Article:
Stephen G. Brooks
International relations scholars have tended to focus on realism’s common featuresrather than exploring potential differences.
Realists do share certain assumptionsand are often treated as a group, but such a broad grouping obscures systematicdivisionswithin realist theory. Recently, some analysts have argued that it is neces-sary to differentiatewithin realism.
This article buildson this line of argument.Thepotential,and need,todividerealism onthebasisof divergentassumptionshas so farbeen overlooked.
In this article I argue that realism can be split into two competingbranches by revealing latent divisionsregarding a series of assumptions about statebehavior. The rst branch is Kenneth Waltz’s well-known neorealist theory;
a sec-ond branch, termed here ‘‘postclassicalrealism,’’ has yet to be delineatedas a major
Thismaterial is based on work supported under a National Science FoundationGraduate Fellowship. Ithank Deborah Jordan Brooks, Joseph Grieco, Ian Hurd, David Lumsdaine, Sylvia Maxeld, John Odell,Barry O’Neill, Jonathan Rodden,Frances Rosenbluth,Allan Stam, Stephen Skowronek,Nigel Thalakada,Shaoguang Wang, Brad Westereld, the members of Yale University’s International Relations ReadingGroup, the anonymous reviewers for
and especially Bruce Russett and AlexWendt for their helpfulcomments on earlier drafts.1. See, for example, Gilpin 1984, 290–91; Keohane 1986, 164–65; Grieco 1995, 27; Vasquez 1983,26–28; Stein 1990, 4–5; Kapstein 1995, 753; Keohane and Nye 1977, 23–24; Grieco 1990, 3–4; andGilpin 1996,7–8.2. See, for example, Snyder 1991, 11–12; Lynn-Jones and Miller 1995, x–xiii; Deudney 1993, 8;Glaser 1994–95,378–81;Mastanduno1996,2;Walt 1992,474;Mearsheimer 1994–95,fns.20,27;Frankel1996, xv–xviii; Grieco 1997; Wohlforth 1993, 11–14; Zakaria 1992, 190–93; Miller 1996; and Jervis1993,55–56.3. Someanalystsidentifytheneed tomakedistinctionswithinrealism butemphasize onlythoseassump-tions that realists hold in common; see, for example, Mearsheimer 1994–95, 11–13; Lynn-Jones andMiller 1995, ix–x; Glaser 1994–95, 54–55; Walt 1992, 473; and Mastanduno 1996, 3–5. Other scholarsoutline divisions within realism only with respect to particular issue areas; see, for example, Deudney1993;Miller 1996;andDesch 1996.Somesuggest that realistsmay divergeregardingcertain assumptionsbut do not address whether realism should be divided on this basis; see, for example, Grieco 1997; andWayman and Diehl 1994, 9. The division between ‘‘aggressive’’ and ‘‘defensive’’ realists is the mostcomprehensiveoutlinedso far; see, for example, Snyder1991,11–12; Zakaria 1992,190–93; and Frankel1996, xv–xviii. Section two argues that this aggressive/defensive distinction is useful but is reective of the deeper divergence within realism over assumptionsoutlinedin thisarticle.4. Waltz 1979.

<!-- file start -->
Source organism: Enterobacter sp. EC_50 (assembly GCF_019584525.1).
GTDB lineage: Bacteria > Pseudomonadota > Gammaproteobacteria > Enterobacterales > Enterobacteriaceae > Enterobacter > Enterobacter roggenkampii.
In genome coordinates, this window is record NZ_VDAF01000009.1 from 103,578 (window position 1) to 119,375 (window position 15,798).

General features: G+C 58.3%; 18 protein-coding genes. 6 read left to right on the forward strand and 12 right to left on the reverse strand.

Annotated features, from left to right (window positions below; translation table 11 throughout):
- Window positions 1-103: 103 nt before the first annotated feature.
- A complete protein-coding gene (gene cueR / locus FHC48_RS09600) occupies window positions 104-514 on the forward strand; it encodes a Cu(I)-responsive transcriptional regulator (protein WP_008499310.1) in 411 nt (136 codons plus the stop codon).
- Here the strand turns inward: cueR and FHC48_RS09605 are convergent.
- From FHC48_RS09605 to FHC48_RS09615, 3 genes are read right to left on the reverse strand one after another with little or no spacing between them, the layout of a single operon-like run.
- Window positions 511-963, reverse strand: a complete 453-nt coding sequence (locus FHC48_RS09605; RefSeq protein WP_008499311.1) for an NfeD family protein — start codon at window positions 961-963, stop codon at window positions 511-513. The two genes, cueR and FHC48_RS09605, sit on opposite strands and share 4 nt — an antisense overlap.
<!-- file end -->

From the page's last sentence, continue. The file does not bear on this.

51, 3, Summer 1997, pp. 445–77
1997 by The IO Foundationand the Massachusetts Institute of Technology